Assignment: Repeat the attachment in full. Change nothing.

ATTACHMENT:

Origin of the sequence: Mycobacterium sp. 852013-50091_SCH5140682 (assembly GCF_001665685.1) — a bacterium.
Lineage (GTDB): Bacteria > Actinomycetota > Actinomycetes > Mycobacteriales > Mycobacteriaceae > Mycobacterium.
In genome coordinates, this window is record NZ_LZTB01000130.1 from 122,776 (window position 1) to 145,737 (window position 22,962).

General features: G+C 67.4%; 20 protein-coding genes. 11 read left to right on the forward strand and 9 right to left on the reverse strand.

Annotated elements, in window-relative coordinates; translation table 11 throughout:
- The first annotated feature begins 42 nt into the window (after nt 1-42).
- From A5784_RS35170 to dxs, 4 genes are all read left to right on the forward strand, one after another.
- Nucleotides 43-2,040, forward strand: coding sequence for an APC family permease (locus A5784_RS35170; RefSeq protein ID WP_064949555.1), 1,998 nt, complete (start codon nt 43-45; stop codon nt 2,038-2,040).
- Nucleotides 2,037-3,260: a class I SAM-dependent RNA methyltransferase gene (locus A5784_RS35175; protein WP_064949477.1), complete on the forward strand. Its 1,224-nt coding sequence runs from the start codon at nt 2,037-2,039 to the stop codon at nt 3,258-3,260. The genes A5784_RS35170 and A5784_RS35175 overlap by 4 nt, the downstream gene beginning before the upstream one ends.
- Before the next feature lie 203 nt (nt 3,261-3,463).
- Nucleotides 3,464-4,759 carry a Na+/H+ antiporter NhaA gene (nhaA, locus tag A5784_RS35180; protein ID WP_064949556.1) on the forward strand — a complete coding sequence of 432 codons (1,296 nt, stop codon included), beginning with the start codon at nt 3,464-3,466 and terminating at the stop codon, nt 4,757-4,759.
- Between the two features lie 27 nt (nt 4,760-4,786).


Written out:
Origin of the sequence: Mycobacterium sp. 852013-50091_SCH5140682 (assembly GCF_001665685.1) — a bacterium.
Lineage (GTDB): Bacteria > Actinomycetota > Actinomycetes > Mycobacteriales > Mycobacteriaceae > Mycobacterium.
In genome coordinates, this window is record NZ_LZTB01000130.1 from 122,776 (window position 1) to 145,737 (window position 22,962).

General features: G+C 67.4%; 20 protein-coding genes. 11 read left to right on the forward strand and 9 right to left on the reverse strand.

Annotated elements, in window-relative coordinates; translation table 11 throughout:
- The first annotated feature begins 42 nt into the window (after nt 1-42).
- From A5784_RS35170 to dxs, 4 genes are all read left to right on the forward strand, one after another.
- Nucleotides 43-2,040, forward strand: coding sequence for an APC family permease (locus A5784_RS35170; RefSeq protein ID WP_064949555.1), 1,998 nt, complete (start codon nt 43-45; stop codon nt 2,038-2,040).
- Nucleotides 2,037-3,260: a class I SAM-dependent RNA methyltransferase gene (locus A5784_RS35175; protein WP_064949477.1), complete on the forward strand. Its 1,224-nt coding sequence runs from the start codon at nt 2,037-2,039 to the stop codon at nt 3,258-3,260. The genes A5784_RS35170 and A5784_RS35175 overlap by 4 nt, the downstream gene beginning before the upstream one ends.
- Before the next feature lie 203 nt (nt 3,261-3,463).
- Nucleotides 3,464-4,759 carry a Na+/H+ antiporter NhaA gene (nhaA, locus tag A5784_RS35180; protein ID WP_064949556.1) on the forward strand — a complete coding sequence of 432 codons (1,296 nt, stop codon included), beginning with the start codon at nt 3,464-3,466 and terminating at the stop codon, nt 4,757-4,759.
- Between the two features lie 27 nt (nt 4,760-4,786).